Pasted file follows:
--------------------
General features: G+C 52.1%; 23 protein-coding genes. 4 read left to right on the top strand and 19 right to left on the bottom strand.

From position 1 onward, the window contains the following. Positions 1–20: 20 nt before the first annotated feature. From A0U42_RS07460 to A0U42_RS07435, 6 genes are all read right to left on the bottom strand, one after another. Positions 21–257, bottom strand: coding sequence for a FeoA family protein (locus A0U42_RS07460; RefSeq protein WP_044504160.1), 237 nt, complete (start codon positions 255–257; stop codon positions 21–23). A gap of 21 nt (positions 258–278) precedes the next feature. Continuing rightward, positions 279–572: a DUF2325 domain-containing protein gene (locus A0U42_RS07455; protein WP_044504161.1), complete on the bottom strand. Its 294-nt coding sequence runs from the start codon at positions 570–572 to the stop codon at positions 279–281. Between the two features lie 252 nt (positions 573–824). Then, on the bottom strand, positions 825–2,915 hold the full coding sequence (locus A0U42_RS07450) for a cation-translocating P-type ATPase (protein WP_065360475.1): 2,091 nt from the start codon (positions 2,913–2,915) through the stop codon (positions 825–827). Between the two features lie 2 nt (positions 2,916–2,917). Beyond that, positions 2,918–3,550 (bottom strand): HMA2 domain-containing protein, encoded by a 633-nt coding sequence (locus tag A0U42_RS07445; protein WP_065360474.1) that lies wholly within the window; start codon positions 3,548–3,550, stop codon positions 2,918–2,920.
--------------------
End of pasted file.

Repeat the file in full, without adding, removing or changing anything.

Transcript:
General features: G+C 52.1%; 23 protein-coding genes. 4 read left to right on the top strand and 19 right to left on the bottom strand.

From position 1 onward, the window contains the following. Positions 1–20: 20 nt before the first annotated feature. From A0U42_RS07460 to A0U42_RS07435, 6 genes are all read right to left on the bottom strand, one after another. Positions 21–257, bottom strand: coding sequence for a FeoA family protein (locus A0U42_RS07460; RefSeq protein WP_044504160.1), 237 nt, complete (start codon positions 255–257; stop codon positions 21–23). A gap of 21 nt (positions 258–278) precedes the next feature. Continuing rightward, positions 279–572: a DUF2325 domain-containing protein gene (locus A0U42_RS07455; protein WP_044504161.1), complete on the bottom strand. Its 294-nt coding sequence runs from the start codon at positions 570–572 to the stop codon at positions 279–281. Between the two features lie 252 nt (positions 573–824). Then, on the bottom strand, positions 825–2,915 hold the full coding sequence (locus A0U42_RS07450) for a cation-translocating P-type ATPase (protein WP_065360475.1): 2,091 nt from the start codon (positions 2,913–2,915) through the stop codon (positions 825–827). Between the two features lie 2 nt (positions 2,916–2,917). Beyond that, positions 2,918–3,550 (bottom strand): HMA2 domain-containing protein, encoded by a 633-nt coding sequence (locus tag A0U42_RS07445; protein WP_065360474.1) that lies wholly within the window; start codon positions 3,548–3,550, stop codon positions 2,918–2,920.